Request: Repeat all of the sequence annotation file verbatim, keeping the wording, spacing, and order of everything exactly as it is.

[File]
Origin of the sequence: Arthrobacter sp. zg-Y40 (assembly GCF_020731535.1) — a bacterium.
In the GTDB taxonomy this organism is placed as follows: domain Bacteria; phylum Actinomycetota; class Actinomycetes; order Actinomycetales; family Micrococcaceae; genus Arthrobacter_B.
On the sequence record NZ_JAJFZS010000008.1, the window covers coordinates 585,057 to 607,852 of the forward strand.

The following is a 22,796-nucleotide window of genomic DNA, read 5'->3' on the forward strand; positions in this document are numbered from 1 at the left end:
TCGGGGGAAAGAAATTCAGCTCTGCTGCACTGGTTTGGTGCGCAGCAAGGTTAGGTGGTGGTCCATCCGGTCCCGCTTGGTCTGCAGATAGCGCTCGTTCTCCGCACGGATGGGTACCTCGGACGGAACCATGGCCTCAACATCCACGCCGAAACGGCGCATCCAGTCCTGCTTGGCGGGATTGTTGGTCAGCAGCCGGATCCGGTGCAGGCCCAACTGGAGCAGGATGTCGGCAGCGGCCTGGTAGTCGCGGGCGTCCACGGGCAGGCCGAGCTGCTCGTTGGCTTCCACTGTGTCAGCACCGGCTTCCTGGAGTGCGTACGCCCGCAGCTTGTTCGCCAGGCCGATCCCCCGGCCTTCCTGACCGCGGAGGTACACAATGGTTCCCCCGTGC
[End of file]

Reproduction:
Origin of the sequence: Arthrobacter sp. zg-Y40 (assembly GCF_020731535.1) — a bacterium.
In the GTDB taxonomy this organism is placed as follows: domain Bacteria; phylum Actinomycetota; class Actinomycetes; order Actinomycetales; family Micrococcaceae; genus Arthrobacter_B.
On the sequence record NZ_JAJFZS010000008.1, the window covers coordinates 585,057 to 607,852 of the forward strand.

The following is a 22,796-nucleotide window of genomic DNA, read 5'->3' on the forward strand; positions in this document are numbered from 1 at the left end:
TCGGGGGAAAGAAATTCAGCTCTGCTGCACTGGTTTGGTGCGCAGCAAGGTTAGGTGGTGGTCCATCCGGTCCCGCTTGGTCTGCAGATAGCGCTCGTTCTCCGCACGGATGGGTACCTCGGACGGAACCATGGCCTCAACATCCACGCCGAAACGGCGCATCCAGTCCTGCTTGGCGGGATTGTTGGTCAGCAGCCGGATCCGGTGCAGGCCCAACTGGAGCAGGATGTCGGCAGCGGCCTGGTAGTCGCGGGCGTCCACGGGCAGGCCGAGCTGCTCGTTGGCTTCCACTGTGTCAGCACCGGCTTCCTGGAGTGCGTACGCCCGCAGCTTGTTCGCCAGGCCGATCCCCCGGCCTTCCTGACCGCGGAGGTACACAATGGTTCCCCCGTGC